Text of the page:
In addition to presenting control information to an operator of'an industrial process or the pilot of an aircraft without requiring him to remove hiseyes from his normal field of vision, the present invention is so adapted that the control information may be moved within the operators field of vision. This movement may impart further information to the operator. For example, the movement may result from an error in the operation. This permits the operator to make a correction without removing his eyes from the operation itself.

The invention further provides for the change of color and size of the image presented to the operator. Such changes may be controlled by certain operational parameters.

It is, therefore, a principal object of the present invention to provide a control instrument adapted to impart control information to the operator without requiring him to remove his eyes from his normal field of vision.

It is a further object of the present invention to provide a control instrument in which the control information is presented to the operator within his normal field of vision said control information arising from a plurality of signal devices. 1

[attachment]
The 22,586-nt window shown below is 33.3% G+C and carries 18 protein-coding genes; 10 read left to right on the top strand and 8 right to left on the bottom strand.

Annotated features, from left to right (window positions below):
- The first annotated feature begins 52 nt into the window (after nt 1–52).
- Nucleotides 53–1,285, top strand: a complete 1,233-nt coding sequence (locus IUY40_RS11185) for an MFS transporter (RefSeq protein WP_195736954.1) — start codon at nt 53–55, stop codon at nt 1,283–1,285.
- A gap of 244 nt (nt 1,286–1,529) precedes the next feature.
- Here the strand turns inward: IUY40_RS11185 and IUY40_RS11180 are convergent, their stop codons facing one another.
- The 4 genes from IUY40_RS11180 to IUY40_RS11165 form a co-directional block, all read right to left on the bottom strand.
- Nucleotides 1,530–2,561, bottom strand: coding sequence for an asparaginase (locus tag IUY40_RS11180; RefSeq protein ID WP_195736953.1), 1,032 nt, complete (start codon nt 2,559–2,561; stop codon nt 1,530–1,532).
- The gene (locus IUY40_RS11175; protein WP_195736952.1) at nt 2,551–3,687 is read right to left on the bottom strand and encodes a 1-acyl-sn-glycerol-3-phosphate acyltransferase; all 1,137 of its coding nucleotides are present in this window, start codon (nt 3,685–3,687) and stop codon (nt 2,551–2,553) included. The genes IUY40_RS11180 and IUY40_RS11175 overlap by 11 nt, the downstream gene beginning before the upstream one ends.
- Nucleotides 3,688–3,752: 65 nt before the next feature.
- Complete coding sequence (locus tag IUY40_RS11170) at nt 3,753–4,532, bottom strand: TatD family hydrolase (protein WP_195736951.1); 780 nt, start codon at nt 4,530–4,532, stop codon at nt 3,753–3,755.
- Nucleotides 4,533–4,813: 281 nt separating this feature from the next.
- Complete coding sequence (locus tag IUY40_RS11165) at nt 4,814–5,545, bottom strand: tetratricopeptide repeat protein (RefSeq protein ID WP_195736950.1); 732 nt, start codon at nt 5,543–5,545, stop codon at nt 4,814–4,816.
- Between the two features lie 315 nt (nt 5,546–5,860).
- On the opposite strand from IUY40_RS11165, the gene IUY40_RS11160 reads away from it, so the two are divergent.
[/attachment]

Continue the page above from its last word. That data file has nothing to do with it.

It is still a further object of the present invention to provide a control instrument in which control information is combined from a plurality of sources and presented to the operator in an integrated manner within the operators normal field of view.

It is a further object of the present invention to provide an aircraft flight instrument adapted to impart information to the pilot without requiring him to remove his eyes from his normal field of vision.

It is a further object of this inventionto provide a flight instrument which presents flight data in a natural manner without requiring the pilot to make mental calculations.

It is still a further object of the present invention 'to provide a flight instrument adapted to present flight information arising from a plurality of sensing devices.